SMOKE FROM NW FIRES SPREADS, PROMPTS FRONT RANGE HEALTH WARNINGS
Glenwood Springs—A health advisory has been expanded to the front range due to the smoke from the wildfires in the northwest. The Colorado Department of Public Health and Environment says people with respiratory problems or a heart condition to remain indoors if the smoke gets heavy. The advisory includes Denver to Fort Collins and Grand Junction to Julesberg. Oddly enough, despite smoky, hazy skies persisting locally, Garfield County Environmental Health Specialist Morgan Hill says air monitors are still reading “moderate” and “not unhealthy for sensitive groups.” Hill says the readings have been consistent at all three monitoring sites in Glenwood Springs, Rifle and Carbondale.
COLORADO WILDFIRES BEING MONITORED
Undated—While neighboring states continue to suffer through their worst wildfire season in history, Colorado remains relatively unscathed. Firefighting crews are currently monitoring a pair of small, lightning-sparked wildfires, one in the San Juan National Forest near Dolores and another in the Rio Grande National Forest near Capulin, just west of La Jara. Earlier this week, a wildfire near Craig burned about a thousand acres and is now fully contained. Crews from that fire were sent to battle other blazes including one outside of Meeker that officials say is about 50 percent contained. The fire there has destroyed at least a dozen vehicles and four outbuildings. Firefighters were able to save a couple of homes from burning. Authorities say fire danger is very high because of low humidity, dry vegetation and gusty winds. A red flag warning has also been issued by the National Weather Service for Western Colorado until 11 o’clock tonight.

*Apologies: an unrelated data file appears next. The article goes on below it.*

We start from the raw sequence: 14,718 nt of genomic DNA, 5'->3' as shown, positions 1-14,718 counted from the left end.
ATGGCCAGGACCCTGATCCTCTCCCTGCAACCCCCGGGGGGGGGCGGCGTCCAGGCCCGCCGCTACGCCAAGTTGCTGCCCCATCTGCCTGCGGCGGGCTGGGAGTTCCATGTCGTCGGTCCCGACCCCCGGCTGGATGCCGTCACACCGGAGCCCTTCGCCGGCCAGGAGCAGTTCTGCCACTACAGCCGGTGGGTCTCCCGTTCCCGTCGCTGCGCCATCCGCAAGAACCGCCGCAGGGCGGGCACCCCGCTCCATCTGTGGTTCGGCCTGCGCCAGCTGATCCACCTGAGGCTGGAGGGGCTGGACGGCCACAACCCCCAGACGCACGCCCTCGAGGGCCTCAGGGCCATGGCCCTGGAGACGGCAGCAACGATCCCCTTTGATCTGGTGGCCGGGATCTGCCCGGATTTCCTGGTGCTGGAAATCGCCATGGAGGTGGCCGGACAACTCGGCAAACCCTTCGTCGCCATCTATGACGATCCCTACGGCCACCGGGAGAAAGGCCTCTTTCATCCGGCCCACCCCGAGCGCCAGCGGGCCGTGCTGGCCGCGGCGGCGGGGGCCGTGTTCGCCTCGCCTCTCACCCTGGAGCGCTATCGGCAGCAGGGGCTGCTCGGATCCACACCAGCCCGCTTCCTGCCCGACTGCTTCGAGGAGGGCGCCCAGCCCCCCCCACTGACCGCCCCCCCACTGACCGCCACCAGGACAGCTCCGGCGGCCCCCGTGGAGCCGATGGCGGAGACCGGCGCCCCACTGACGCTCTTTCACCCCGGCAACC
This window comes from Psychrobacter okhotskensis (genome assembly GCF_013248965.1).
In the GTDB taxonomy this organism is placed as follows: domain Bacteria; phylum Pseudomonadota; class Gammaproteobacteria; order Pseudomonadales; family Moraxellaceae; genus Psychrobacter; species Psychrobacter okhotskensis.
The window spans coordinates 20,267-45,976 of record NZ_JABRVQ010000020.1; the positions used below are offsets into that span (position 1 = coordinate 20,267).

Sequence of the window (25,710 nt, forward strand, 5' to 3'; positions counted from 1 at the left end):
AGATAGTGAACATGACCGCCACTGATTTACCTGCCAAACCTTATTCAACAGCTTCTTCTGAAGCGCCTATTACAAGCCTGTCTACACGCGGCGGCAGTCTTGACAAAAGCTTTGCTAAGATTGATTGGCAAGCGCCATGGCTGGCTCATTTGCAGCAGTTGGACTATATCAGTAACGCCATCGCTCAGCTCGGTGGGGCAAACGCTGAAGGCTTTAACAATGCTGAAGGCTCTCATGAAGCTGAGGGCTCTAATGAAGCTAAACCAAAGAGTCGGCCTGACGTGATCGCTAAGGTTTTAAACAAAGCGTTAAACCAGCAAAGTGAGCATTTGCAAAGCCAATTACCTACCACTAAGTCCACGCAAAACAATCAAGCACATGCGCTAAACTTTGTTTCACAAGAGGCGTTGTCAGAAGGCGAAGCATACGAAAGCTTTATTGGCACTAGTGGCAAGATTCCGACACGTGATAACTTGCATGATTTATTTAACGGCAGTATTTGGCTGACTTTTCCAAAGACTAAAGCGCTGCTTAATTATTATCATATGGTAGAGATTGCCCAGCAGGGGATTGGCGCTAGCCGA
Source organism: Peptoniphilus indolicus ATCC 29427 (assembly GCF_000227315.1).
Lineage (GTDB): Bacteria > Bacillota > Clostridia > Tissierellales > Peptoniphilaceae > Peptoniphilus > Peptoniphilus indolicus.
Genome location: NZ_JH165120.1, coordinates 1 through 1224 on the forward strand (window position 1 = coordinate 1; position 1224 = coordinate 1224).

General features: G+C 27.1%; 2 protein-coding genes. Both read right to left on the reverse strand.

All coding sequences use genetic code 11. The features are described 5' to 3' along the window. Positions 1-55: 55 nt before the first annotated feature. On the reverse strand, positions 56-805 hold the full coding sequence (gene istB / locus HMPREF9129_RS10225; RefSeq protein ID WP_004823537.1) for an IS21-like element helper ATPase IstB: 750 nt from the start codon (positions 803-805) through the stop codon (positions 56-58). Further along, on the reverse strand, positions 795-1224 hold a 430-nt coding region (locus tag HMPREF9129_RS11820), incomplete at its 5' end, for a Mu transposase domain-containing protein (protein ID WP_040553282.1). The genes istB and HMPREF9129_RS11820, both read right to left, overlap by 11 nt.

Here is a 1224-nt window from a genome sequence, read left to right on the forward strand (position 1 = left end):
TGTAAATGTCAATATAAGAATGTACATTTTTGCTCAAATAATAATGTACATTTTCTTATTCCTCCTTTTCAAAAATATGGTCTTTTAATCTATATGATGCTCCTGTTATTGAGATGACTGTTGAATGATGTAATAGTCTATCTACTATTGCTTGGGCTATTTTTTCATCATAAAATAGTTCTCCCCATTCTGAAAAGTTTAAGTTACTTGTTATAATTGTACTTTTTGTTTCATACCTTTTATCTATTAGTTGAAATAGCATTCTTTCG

ANOTHER WESTERN SLOPE CASE OF RABBIT FEVER
Grand Junction—For the second time this month, a Western Colorado woman has contracted tularemia, also known as Rabbit Fever. Mesa County health officials say the woman was probably bitten by a tick or a deer fly while rafting on the Colorado River. Earlier this month, another woman rafting on the Colorado contracted Rabbit Fever. Symptoms of the bacterial disease include fever, vomiting, swollen lymph nodes, sore throat, headache, chills and exhaustion. It can be fatal if gone untreated. So far this year, 27 cases of Rabbit Fever have been reported in Colorado, compared to a total of 16 cases in 2014.